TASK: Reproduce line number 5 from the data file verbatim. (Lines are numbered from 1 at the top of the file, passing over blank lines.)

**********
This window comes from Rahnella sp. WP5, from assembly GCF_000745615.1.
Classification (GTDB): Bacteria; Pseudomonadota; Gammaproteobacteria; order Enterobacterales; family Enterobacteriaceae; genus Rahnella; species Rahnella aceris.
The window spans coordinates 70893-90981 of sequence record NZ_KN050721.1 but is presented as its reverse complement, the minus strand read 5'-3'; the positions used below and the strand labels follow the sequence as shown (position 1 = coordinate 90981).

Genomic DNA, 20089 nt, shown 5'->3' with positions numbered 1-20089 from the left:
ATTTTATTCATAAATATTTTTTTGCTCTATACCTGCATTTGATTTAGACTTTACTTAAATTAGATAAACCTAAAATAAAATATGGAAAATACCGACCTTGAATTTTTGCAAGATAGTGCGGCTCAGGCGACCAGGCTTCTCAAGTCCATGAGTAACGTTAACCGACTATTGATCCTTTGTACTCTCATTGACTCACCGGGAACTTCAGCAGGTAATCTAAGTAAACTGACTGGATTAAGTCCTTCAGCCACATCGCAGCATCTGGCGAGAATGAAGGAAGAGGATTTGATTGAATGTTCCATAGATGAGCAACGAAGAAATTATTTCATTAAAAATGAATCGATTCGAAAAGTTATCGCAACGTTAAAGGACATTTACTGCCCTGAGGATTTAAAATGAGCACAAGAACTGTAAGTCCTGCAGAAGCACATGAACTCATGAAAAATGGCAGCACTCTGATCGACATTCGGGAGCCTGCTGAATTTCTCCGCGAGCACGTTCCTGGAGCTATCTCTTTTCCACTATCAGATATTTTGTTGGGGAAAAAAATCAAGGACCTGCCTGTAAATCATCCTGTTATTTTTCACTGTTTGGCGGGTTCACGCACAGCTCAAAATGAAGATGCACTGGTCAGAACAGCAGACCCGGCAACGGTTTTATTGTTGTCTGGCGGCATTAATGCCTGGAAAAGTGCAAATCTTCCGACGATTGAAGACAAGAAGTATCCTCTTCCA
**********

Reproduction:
ATTTTATTCATAAATATTTTTTTGCTCTATACCTGCATTTGATTTAGACTTTACTTAAATTAGATAAACCTAAAATAAAATATGGAAAATACCGACCTTGAATTTTTGCAAGATAGTGCGGCTCAGGCGACCAGGCTTCTCAAGTCCATGAGTAACGTTAACCGACTATTGATCCTTTGTACTCTCATTGACTCACCGGGAACTTCAGCAGGTAATCTAAGTAAACTGACTGGATTAAGTCCTTCAGCCACATCGCAGCATCTGGCGAGAATGAAGGAAGAGGATTTGATTGAATGTTCCATAGATGAGCAACGAAGAAATTATTTCATTAAAAATGAATCGATTCGAAAAGTTATCGCAACGTTAAAGGACATTTACTGCCCTGAGGATTTAAAATGAGCACAAGAACTGTAAGTCCTGCAGAAGCACATGAACTCATGAAAAATGGCAGCACTCTGATCGACATTCGGGAGCCTGCTGAATTTCTCCGCGAGCACGTTCCTGGAGCTATCTCTTTTCCACTATCAGATATTTTGTTGGGGAAAAAAATCAAGGACCTGCCTGTAAATCATCCTGTTATTTTTCACTGTTTGGCGGGTTCACGCACAGCTCAAAATGAAGATGCACTGGTCAGAACAGCAGACCCGGCAACGGTTTTATTGTTGTCTGGCGGCATTAATGCCTGGAAAAGTGCAAATCTTCCGACGATTGAAGACAAGAAGTATCCTCTTCCA